Good that you saved that last data--using two loaded tests data can calculate the internal resistance of the Li battery, about 27 mOhms. Seems typical for Li so it is in good shape.

The label on your wife's battery indicates capacity of 43 Ah at C/20 or 2.1 Amps load, so if you measured it at 6Ah then it was worn out and time for a new one for sure.

alozzy said:
I already own a 12V LIPO pack that I use for spot welding. For any of the experts out there, can I DIY retrofit the LIPO pack to act as a jump starter? I would imagine they use some diodes to ensure current only flows one way. What other protections would be needed, to safely use a LIPO pack for jump starting?

I wouldn't really worry about using diodes unless you plan on trying to jump your Leaf with your jump battery being dead, power should always flow from the jump starter to the Leafs battery. My only worry and maybe it might not be a issue is if your jump starter is large and capable of putting out a large burst of current, as Li batteries generally are, would the surge of power from your jump starter to Leaf be enough to cause issues with something? for example melting your jump-starting wire, etc. Maybe I'm being a worry wort but I'd more worry about that than a diode to keep power from flowing from your Leaf to your jump-starter.
O.P. thanks for all the tests, it's the thing I love to do but generally never have enough time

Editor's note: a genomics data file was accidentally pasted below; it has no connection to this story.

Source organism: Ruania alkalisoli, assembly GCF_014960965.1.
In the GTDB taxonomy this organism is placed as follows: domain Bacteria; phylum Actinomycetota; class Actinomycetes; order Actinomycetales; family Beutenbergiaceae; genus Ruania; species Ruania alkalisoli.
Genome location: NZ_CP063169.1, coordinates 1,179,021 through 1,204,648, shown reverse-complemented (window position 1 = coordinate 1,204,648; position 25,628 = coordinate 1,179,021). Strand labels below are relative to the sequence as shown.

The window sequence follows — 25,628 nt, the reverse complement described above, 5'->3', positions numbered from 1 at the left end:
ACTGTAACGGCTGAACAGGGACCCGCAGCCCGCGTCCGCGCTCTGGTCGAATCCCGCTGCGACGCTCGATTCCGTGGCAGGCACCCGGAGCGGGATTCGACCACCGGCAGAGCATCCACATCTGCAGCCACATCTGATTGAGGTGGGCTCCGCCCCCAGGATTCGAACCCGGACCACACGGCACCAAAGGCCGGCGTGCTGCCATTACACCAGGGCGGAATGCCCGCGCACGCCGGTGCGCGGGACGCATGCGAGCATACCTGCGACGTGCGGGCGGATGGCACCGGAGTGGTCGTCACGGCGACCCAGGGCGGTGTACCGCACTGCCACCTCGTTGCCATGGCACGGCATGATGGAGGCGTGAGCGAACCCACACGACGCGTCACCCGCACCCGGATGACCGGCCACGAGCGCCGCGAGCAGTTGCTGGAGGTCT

The one thing I'd like to know and someone else mentioned it earlier would be the true deep-sleep parasitic amp draw. Say hook up your amp meter and take a reading a couple of hours later, as someone else mentioned I bet it would be far less than the .xx amps you saw after only a short time.

jjeff said:
The one thing I'd like to know and someone else mentioned it earlier would be the true deep-sleep parasitic amp draw. Say hook up your amp meter and take a reading a couple of hours later, as someone else mentioned I bet it would be far less than the .xx amps you saw after only a short time.
I'm doing that test right now actually. The weather today is a very warm "global climate change" 73 F here today (should be around 50F instead normally). Once a few hours pass, I'll post up the results along with some more testing on my wife's 2018 while she was out shopping and didn't know I was experimenting on her Leaf. :twisted:

Great, the wife is out for a while and left her Leaf here, what is a husband to do? Why, take it all apart and experiment, then try to put it all back to together before she gets back, all in the name of science! :twisted:

I'll summarize everything here since this is identical to what I did on my 2020 Leaf.

First image, how much current is used stepping into the car *without* pressing the brake pedal. Battery voltages were near identical (we have the same brand/capacity Lithium 12V battery, so makes sense). The first difference I noticed was her 2018 Leaf current draw was higher than mine, it shows 3.153 A vs. my 2.576 A. I had to scratch my head a little until I figured out, she still has her "incandescent" cabin lights and mine are all LED, so my lights draw less power with the door open. Her power draw is 3.153 x 13.06 = 41.18 watts, that's 7.43 more watts than mine, but I suspect the lighting is what is making that small difference.